The family expanded by two in that, in those moments the baby coming and your arrival.
and well, by three because my son as well.
True. Wow. Gotcha.
In one weekend my grandmother went from four grandchildren and one great grandchild to five grandchildren and three great grandsons. And by Monday I was friends with my cousins on Facebook and it was just amazing. And by on Tuesday night, I was talking to my grandmother on the phone.
Jennifer's brief, but heartfelt meeting with her paternal grandmother and uncle left her feeling validated and loved. But the answer she got from them about how her adoption unfolded, flipped her emotions about her biological mother.
Basically every question that I had ever had was, you know, like, did they want me, did they care about me? There was no doubt that I had been lied to and my entire world suddenly flipped because my mother who had told me that they didn't want me, they wanted nothing to do with me and all this other kind of stuff was now a lie. My grandmother's emotions, the way she reacted was just too honest. And she had said, you know, the biggest question I had was did my father love me? And she said he desperately wanted you.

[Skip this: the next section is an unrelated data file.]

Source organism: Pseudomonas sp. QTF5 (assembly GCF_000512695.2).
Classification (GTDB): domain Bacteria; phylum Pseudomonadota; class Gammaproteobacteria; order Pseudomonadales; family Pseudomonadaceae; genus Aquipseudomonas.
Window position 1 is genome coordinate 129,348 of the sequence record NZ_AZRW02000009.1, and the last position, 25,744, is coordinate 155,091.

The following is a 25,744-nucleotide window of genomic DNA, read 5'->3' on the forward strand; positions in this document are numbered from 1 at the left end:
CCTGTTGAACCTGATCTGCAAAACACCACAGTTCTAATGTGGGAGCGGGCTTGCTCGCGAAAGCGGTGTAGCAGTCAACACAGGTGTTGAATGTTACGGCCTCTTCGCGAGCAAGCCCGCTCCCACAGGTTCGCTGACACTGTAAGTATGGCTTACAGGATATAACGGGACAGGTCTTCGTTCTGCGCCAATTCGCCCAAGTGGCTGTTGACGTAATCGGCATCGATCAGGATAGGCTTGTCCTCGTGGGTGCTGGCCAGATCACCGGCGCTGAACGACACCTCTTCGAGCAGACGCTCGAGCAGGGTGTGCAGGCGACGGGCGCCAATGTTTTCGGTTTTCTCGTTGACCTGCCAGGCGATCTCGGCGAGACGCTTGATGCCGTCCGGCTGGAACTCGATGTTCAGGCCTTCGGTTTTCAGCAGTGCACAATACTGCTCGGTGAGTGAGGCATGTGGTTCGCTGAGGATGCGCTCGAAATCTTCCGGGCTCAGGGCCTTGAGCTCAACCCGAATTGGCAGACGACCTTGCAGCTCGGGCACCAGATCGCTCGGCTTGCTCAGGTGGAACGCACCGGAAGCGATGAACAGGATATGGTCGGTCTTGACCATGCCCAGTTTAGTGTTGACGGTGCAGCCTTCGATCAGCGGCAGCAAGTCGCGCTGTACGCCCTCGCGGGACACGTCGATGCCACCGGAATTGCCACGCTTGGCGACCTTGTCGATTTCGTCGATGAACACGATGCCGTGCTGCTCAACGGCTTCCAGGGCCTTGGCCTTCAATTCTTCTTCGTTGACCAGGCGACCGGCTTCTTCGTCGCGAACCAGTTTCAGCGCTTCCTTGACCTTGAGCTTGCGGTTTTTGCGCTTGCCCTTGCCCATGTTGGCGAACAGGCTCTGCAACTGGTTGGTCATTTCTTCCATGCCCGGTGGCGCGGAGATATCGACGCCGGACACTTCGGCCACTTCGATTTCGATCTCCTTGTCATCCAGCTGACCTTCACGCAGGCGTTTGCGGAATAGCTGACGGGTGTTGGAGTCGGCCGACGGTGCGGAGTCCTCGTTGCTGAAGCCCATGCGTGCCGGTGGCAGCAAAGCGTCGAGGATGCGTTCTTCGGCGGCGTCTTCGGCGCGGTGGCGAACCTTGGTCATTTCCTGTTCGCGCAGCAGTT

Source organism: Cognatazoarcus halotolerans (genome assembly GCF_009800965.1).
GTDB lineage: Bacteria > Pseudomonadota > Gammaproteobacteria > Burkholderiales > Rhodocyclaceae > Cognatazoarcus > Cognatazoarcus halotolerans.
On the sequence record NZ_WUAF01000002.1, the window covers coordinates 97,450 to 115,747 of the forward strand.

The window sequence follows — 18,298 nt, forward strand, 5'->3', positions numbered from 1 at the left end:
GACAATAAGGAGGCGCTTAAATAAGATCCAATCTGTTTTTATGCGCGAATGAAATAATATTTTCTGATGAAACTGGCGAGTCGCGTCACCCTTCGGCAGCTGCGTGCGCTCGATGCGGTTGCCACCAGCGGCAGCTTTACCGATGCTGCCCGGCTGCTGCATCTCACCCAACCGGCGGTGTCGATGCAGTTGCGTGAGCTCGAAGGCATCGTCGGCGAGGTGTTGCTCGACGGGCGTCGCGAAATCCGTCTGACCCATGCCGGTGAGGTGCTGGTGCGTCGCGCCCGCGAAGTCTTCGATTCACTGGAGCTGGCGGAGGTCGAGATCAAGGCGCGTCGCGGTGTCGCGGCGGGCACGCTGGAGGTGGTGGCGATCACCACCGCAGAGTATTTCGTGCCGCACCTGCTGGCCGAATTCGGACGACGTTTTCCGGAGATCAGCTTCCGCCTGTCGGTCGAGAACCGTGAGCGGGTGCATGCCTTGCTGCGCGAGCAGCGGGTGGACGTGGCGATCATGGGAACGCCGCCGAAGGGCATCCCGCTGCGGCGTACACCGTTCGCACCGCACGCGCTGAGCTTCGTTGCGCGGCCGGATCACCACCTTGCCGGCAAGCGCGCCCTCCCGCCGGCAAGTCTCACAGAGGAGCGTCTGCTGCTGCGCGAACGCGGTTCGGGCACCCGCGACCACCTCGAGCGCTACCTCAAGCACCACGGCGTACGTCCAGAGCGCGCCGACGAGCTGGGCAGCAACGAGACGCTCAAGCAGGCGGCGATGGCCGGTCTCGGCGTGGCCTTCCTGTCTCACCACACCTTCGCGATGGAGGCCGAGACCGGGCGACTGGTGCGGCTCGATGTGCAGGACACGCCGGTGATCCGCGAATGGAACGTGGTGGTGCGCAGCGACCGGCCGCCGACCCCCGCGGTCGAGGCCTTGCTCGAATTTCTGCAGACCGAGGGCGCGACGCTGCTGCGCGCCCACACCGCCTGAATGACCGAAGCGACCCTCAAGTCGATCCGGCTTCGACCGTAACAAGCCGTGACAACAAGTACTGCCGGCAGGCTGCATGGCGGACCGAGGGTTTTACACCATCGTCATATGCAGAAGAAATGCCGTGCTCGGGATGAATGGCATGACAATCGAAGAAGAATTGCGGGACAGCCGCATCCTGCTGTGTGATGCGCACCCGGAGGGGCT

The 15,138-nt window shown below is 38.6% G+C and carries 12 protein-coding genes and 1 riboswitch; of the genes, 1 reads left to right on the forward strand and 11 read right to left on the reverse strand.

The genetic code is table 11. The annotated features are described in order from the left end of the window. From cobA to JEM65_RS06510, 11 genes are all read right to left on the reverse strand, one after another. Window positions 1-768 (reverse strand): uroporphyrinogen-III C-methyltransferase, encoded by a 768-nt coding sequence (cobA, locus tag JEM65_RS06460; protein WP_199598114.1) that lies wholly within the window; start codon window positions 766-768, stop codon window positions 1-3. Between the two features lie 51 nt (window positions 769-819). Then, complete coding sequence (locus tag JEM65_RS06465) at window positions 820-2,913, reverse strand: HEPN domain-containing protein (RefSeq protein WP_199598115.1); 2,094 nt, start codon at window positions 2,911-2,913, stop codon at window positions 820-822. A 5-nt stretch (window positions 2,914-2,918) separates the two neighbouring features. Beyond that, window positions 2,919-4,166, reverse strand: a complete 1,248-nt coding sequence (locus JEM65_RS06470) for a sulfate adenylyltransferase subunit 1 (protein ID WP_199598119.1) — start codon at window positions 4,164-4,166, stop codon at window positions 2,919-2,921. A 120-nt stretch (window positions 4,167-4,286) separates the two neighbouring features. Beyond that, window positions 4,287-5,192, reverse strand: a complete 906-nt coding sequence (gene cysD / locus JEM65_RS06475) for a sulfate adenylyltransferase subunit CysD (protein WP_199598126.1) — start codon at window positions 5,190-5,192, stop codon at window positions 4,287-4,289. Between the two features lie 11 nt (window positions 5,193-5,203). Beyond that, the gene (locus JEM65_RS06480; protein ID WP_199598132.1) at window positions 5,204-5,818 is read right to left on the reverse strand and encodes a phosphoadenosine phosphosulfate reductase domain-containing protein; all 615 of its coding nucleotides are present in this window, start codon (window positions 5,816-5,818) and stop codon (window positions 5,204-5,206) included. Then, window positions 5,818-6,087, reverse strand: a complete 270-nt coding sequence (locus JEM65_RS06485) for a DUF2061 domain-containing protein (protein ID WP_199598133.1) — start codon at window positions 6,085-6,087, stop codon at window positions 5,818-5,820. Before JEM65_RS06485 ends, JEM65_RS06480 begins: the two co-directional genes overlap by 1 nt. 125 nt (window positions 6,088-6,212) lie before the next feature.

I asked Jennifer, did she think her mother was withholding the information about her paternal side of the family because her mom was in fact lying.
I honestly think that was the case. And suddenly I didn't get many, um, Facebook messages or comments and things like that. Cause I think she now knew that there may be some questions that she was going to have to answer if, you know, if she really kind of tried to talk to me. And, um, at that point I just didn't care to talk to her because I suddenly had a lot of anger because I had been lied to. I mean, my biggest question of did my father want me was, you know, and I've gone my whole life thinking he wanted nothing to do with me and suddenly I'm finding out that he wanted me, my grandmother told me that, um, at some point during the pregnancy they had gotten together, you know, both sides came together to kind of figure out a solution. And at the time, adoption wasn't really like a major part of the conversation.